Centre releases guidelines for reopening schools, India’s tally crosses 66 lakh; 1 in 10 may have COVID, says WHO

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Centre releases guidelines for reopening schools, India’s tally crosses 66 lakh; 1 in 10 may have COVID, says WHO
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The Ministry of Education released guidelines for reopening schools in a graded manner from 15 October. It said that students will attend schools only with the written consent of parents and attendance norms will be flexible.

As India’s COVID-19 caseload crossed 66 lakh mark on Monday, the education ministry released guidelines for reopening schools in a graded manner from 15 October.

As per the guidelines, students may attend schools only after written consent from parents, the premises will be thoroughly cleaned and disinfected, attendance norms will be flexible and there will be no assessment for up to three weeks.

As per the latest update from the Union health ministry, the number of people who have recuperated from the disease surged to 55,86,703, pushing the recovery rate to 84.3 percent.

The total coronavirus cases mounted to 66,23,815 with 74,442 people testing positive for the infection in a day, while the toll climbed to 1,02,685 with the virus claiming 903 lives in a span of 24 hours.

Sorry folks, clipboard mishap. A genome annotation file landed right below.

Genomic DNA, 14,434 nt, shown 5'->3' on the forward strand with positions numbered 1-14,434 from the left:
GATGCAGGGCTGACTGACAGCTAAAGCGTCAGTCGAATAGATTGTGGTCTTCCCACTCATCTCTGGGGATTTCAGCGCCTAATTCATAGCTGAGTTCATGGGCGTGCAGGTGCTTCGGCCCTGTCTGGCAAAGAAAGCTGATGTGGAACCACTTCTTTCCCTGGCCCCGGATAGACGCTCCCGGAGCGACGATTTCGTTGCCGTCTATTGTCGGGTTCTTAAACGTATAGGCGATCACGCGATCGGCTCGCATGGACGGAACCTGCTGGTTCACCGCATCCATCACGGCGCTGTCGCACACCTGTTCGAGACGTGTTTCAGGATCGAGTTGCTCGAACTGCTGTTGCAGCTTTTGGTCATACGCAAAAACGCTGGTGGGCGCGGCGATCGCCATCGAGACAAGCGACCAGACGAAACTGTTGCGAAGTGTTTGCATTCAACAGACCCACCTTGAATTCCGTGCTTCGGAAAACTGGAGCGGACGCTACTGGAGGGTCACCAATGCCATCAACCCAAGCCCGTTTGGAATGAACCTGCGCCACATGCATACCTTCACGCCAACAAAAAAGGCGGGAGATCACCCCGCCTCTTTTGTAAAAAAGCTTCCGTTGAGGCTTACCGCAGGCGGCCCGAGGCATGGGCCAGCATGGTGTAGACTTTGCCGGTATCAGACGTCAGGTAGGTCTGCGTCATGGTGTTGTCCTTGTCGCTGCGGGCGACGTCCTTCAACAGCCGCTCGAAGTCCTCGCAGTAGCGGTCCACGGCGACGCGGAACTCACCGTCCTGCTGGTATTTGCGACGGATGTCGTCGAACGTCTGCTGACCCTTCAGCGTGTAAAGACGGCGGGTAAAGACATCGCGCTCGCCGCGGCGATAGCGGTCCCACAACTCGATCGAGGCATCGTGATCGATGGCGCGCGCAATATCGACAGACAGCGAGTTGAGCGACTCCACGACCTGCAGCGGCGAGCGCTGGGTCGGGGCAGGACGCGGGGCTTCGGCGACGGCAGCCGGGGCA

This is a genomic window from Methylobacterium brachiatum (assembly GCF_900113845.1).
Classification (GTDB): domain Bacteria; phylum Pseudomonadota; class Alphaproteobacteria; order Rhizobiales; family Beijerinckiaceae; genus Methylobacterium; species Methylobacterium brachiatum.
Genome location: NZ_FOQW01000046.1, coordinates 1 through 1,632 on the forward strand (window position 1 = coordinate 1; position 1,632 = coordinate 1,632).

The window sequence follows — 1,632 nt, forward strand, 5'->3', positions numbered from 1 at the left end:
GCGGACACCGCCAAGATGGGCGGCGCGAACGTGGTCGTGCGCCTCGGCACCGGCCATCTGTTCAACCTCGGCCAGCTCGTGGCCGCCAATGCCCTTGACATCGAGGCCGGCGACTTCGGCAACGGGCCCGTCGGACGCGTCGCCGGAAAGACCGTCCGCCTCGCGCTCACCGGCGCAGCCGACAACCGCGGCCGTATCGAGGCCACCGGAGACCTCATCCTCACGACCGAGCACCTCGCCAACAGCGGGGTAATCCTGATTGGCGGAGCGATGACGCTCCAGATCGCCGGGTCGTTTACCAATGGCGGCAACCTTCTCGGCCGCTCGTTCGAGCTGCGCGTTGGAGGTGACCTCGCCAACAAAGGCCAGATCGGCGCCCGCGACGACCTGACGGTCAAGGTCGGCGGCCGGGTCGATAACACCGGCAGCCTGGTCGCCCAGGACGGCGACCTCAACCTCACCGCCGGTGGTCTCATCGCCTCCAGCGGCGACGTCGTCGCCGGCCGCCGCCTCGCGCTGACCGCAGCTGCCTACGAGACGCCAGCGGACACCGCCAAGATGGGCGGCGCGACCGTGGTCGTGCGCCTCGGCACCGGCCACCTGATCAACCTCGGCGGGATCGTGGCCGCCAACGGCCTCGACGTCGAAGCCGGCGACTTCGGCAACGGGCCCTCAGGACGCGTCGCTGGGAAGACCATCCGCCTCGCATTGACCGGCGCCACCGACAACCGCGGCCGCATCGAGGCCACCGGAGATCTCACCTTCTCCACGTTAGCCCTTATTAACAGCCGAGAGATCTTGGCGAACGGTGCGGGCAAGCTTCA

There are 9,34,427 active cases of the coronavirus infection in the country which comprises 14.11 percent of the total caseload, as per the data. The COVID-19 case fatality was recorded at 1.55 percent.

As per the Ministry of Health and Family Welfare (MoHFW), India has exceeded the 140 COVID-19 tests per day for per million population, as advised by the World Health Organisation (WHO) for comprehensive surveillance of suspected cases, by nearly six times

Centre releases rules for reopening schools

The guidelines released by the education ministry included thorough cleaning and disinfection of premises, flexibility in attendance, no assessment for up to three weeks, and ensuring a smooth transition from home-based schooling during COVID-19 lockdown to formal schooling.

It also asked states and union territories to frame their own Standard Operating Procedures (SOPs) for health and safety precautions based on their local requirements.